New rules requiring car manufacturers to sell a minimum proportion of zero-emission vehicles have come into force, enacting what the government claims is the world’s ‘most ambitious regulatory framework for the transition to electric vehicles’.
Coming into force on Wednesday (3 January), the ZEV mandate sets specific targets for the sale of zero-emission vehicles (ZEVs) by car and van manufacturers within the UK. By 2030, 80% of new cars and 70% of new vans must be zero-emission, with this figure rising to 100% for both categories by 2035.
For passenger cars, the mandate imposes phased-in thresholds: 22% of each mainstream brand’s car registrations in 2024 must be electric, increasing to 28% in 2025 and reaching 80% by 2030 before ultimately reaching 100% in 2035. Similar, yet slightly lower, annual increase thresholds are in place for new zero-emission vans.
Failure to meet these targets will result in substantial fines for car manufacturers, amounting to £15,000 per model below the required threshold.
This policy follows a series of net zero related policy changes announced by Prime Minister Rishi Sunak in October 2023. Notably, the ban on the sale of new diesel and petrol cars was delayed from 2030 to 2035 to provide consumers with more time to transition to electric vehicles and allow for further development of the country’s charging infrastructure.
According to the government, analysis by the Climate Change Committee suggests the more pragmatic approach is expected to have ‘only a small direct impact’ on future emissions in part due to the ZEV Mandate. However, the CCC says there may be other indirect consequences, through the uncertainty that has been introduced by changing near-term consumer targets.
Technology and Decarbonisation Minister Anthony Browne marked the introduction of the ZEV mandate by visiting a newly established BP Pulse EV charging hub in London, where he emphasised the measure’s potential to boost the economy, support manufacturing jobs, and provide investment certainty for the charging sector.
“We are providing investment certainty for the charging sector to expand our charging network, which has already grown by 44% since this time last year,” he added.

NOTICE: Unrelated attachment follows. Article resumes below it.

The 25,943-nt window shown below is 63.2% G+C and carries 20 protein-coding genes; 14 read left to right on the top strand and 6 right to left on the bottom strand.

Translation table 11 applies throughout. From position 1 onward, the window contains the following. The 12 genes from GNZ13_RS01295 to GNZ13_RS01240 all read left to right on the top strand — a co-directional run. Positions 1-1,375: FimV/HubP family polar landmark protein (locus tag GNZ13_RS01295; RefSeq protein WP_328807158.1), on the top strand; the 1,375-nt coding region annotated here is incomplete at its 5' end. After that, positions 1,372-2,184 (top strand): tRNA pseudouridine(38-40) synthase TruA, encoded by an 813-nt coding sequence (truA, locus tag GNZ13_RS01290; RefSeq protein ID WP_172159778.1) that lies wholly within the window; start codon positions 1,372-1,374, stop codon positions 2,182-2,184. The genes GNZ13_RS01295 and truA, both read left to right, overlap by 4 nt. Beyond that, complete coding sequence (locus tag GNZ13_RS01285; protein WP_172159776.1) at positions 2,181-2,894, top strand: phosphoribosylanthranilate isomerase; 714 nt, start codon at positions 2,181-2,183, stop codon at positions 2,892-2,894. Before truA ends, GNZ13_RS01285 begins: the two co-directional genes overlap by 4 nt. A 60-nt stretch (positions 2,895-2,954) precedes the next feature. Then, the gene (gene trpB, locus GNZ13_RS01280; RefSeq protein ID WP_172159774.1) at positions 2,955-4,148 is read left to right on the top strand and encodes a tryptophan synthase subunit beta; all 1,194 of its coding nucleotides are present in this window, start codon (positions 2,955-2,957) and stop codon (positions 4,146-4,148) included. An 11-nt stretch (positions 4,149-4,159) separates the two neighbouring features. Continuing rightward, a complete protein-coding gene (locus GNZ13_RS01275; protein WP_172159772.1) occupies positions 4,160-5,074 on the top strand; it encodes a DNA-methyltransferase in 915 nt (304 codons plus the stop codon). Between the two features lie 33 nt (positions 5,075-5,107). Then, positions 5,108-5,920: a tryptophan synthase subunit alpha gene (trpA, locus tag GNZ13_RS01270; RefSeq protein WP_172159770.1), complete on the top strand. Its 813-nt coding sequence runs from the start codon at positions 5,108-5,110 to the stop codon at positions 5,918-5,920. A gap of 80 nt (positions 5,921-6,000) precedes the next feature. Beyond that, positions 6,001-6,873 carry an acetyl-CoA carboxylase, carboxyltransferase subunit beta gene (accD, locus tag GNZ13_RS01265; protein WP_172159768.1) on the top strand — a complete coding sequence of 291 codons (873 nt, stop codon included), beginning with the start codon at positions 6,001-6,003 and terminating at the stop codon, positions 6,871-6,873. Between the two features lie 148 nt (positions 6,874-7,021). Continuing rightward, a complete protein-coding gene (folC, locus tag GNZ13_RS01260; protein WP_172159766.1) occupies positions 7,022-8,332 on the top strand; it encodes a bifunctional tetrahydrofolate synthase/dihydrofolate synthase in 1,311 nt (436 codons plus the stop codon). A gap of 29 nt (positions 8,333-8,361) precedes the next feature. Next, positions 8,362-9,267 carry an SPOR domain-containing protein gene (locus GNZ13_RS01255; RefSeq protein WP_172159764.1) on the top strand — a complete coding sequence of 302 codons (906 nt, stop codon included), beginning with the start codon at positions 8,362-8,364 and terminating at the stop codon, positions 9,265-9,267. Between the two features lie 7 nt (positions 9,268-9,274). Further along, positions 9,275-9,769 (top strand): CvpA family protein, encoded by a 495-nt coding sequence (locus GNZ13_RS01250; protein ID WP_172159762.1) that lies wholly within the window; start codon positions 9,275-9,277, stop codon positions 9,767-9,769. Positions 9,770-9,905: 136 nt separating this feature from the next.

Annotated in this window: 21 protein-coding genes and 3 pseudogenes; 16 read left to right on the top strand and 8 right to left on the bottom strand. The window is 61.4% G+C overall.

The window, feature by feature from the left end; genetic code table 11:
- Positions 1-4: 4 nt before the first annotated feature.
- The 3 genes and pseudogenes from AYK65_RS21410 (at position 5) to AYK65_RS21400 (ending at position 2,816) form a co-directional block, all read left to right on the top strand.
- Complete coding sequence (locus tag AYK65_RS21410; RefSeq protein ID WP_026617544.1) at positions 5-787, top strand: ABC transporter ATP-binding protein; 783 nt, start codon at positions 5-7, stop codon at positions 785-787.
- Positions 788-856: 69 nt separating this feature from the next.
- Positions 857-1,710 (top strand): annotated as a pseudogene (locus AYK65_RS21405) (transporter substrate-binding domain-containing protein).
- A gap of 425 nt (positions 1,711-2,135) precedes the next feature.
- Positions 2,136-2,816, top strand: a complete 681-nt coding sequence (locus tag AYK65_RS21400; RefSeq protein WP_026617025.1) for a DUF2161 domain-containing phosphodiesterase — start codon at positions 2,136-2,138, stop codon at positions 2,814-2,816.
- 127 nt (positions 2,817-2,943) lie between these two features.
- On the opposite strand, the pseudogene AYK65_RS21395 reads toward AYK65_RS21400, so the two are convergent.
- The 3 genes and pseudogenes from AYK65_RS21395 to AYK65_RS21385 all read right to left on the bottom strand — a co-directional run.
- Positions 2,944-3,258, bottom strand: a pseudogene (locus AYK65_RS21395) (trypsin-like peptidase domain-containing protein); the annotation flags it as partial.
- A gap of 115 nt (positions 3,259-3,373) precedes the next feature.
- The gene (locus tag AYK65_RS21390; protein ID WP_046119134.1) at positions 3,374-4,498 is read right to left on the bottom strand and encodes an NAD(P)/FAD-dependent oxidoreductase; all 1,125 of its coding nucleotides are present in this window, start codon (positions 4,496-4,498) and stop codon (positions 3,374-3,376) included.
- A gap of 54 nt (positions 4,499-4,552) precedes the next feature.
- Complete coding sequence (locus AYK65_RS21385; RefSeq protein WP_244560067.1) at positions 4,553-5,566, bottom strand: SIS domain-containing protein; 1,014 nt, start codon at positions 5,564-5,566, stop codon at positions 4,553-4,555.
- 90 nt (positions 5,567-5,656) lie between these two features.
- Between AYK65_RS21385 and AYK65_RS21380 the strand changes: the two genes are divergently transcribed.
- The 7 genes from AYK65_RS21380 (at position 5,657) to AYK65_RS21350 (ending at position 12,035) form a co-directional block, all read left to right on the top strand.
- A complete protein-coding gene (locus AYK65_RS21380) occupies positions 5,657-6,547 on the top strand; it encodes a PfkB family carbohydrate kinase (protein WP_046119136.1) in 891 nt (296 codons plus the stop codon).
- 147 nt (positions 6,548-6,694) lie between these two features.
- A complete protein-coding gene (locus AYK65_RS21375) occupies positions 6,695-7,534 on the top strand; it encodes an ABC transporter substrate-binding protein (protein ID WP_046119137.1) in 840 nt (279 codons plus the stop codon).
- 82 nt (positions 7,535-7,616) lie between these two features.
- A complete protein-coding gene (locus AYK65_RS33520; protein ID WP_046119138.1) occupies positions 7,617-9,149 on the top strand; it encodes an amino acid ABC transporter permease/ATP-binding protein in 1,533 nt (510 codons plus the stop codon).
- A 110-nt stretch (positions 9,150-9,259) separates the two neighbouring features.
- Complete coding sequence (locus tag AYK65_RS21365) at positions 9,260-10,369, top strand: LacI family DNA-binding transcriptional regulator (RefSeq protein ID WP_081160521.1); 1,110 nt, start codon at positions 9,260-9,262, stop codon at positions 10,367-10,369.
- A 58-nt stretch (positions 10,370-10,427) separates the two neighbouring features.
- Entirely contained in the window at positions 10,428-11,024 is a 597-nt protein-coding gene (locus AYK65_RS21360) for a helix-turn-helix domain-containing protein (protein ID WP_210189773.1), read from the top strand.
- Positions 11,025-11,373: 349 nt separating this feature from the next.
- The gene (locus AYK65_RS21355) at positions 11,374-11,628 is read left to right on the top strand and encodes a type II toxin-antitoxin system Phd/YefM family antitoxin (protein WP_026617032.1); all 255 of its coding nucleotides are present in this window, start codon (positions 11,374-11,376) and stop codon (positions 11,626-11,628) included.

“This will support the constantly growing number of EVs in the UK, which currently account for over 16% of the new UK car market.”
However, research by Versinetic, an EV charging consultancy, highlights charging as a key area for development with 70% of those surveyed citing insufficient on-street charging as the leading infrastructure challenge blocking EV adoption.
Commenting on the study, Versinetic’s Director and Co-Founder, Dunstan Power said, “In terms of what needs to happen for the UK to meet the targets, respondents to our industry survey agreed that investment was needed in areas such as alternative sources of energy, including fusion and nuclear power; more chargers to cope with the growing demand; audits of actual vs. target gains or reductions; stronger legislation on net zero solutions (e.g. planning laws, emission penalties); technology to maintain the future of EVs; and lowering the cost of public chargers.”
The recent introduction of the ZEV (Zero Emission Vehicle) mandate has been met with cautious optimism. Sue Robinson, CEO of the National Franchised Dealers Association, welcomes it as a “key policy in driving electric vehicle uptake,” acknowledging its potential impact on the automotive retail sector.
However, she also calls for further government action to sustain the positive momentum in EV registrations and bolster public confidence in these environmentally friendly vehicles.
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